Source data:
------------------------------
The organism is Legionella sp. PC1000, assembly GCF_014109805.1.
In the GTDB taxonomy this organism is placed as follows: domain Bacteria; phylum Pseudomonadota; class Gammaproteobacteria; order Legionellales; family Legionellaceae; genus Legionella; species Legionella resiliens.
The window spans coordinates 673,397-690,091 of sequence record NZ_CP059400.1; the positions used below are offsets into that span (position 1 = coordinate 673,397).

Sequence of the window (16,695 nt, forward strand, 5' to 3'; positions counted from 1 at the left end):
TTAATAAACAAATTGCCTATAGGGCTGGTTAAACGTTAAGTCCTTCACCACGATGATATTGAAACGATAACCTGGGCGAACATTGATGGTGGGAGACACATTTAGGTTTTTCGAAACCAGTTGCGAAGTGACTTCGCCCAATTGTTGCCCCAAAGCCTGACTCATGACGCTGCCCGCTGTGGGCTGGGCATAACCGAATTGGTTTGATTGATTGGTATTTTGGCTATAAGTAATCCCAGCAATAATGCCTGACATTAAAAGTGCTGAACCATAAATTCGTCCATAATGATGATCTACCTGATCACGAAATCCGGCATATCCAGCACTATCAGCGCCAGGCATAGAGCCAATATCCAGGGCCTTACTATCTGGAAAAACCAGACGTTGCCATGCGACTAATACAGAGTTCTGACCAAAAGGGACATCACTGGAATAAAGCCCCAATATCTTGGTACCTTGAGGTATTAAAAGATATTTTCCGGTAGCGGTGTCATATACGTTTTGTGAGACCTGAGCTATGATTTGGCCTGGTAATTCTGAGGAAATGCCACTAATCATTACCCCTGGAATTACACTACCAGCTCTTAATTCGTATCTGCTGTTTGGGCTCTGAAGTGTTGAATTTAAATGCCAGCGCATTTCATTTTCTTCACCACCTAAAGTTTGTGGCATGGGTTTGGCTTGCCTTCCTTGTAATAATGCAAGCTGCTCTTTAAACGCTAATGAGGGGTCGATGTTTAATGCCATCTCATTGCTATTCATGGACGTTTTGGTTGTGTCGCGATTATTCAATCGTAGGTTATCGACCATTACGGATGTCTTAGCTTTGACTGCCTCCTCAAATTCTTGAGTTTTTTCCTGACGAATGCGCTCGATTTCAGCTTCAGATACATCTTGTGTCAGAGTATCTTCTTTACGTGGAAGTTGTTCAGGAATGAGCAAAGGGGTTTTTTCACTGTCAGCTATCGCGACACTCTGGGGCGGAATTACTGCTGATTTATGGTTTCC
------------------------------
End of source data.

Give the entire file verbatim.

The organism is Legionella sp. PC1000, assembly GCF_014109805.1.
In the GTDB taxonomy this organism is placed as follows: domain Bacteria; phylum Pseudomonadota; class Gammaproteobacteria; order Legionellales; family Legionellaceae; genus Legionella; species Legionella resiliens.
The window spans coordinates 673,397-690,091 of sequence record NZ_CP059400.1; the positions used below are offsets into that span (position 1 = coordinate 673,397).

Sequence of the window (16,695 nt, forward strand, 5' to 3'; positions counted from 1 at the left end):
TTAATAAACAAATTGCCTATAGGGCTGGTTAAACGTTAAGTCCTTCACCACGATGATATTGAAACGATAACCTGGGCGAACATTGATGGTGGGAGACACATTTAGGTTTTTCGAAACCAGTTGCGAAGTGACTTCGCCCAATTGTTGCCCCAAAGCCTGACTCATGACGCTGCCCGCTGTGGGCTGGGCATAACCGAATTGGTTTGATTGATTGGTATTTTGGCTATAAGTAATCCCAGCAATAATGCCTGACATTAAAAGTGCTGAACCATAAATTCGTCCATAATGATGATCTACCTGATCACGAAATCCGGCATATCCAGCACTATCAGCGCCAGGCATAGAGCCAATATCCAGGGCCTTACTATCTGGAAAAACCAGACGTTGCCATGCGACTAATACAGAGTTCTGACCAAAAGGGACATCACTGGAATAAAGCCCCAATATCTTGGTACCTTGAGGTATTAAAAGATATTTTCCGGTAGCGGTGTCATATACGTTTTGTGAGACCTGAGCTATGATTTGGCCTGGTAATTCTGAGGAAATGCCACTAATCATTACCCCTGGAATTACACTACCAGCTCTTAATTCGTATCTGCTGTTTGGGCTCTGAAGTGTTGAATTTAAATGCCAGCGCATTTCATTTTCTTCACCACCTAAAGTTTGTGGCATGGGTTTGGCTTGCCTTCCTTGTAATAATGCAAGCTGCTCTTTAAACGCTAATGAGGGGTCGATGTTTAATGCCATCTCATTGCTATTCATGGACGTTTTGGTTGTGTCGCGATTATTCAATCGTAGGTTATCGACCATTACGGATGTCTTAGCTTTGACTGCCTCCTCAAATTCTTGAGTTTTTTCCTGACGAATGCGCTCGATTTCAGCTTCAGATACATCTTGTGTCAGAGTATCTTCTTTACGTGGAAGTTGTTCAGGAATGAGCAAAGGGGTTTTTTCACTGTCAGCTATCGCGACACTCTGGGGCGGAATTACTGCTGATTTATGGTTTCC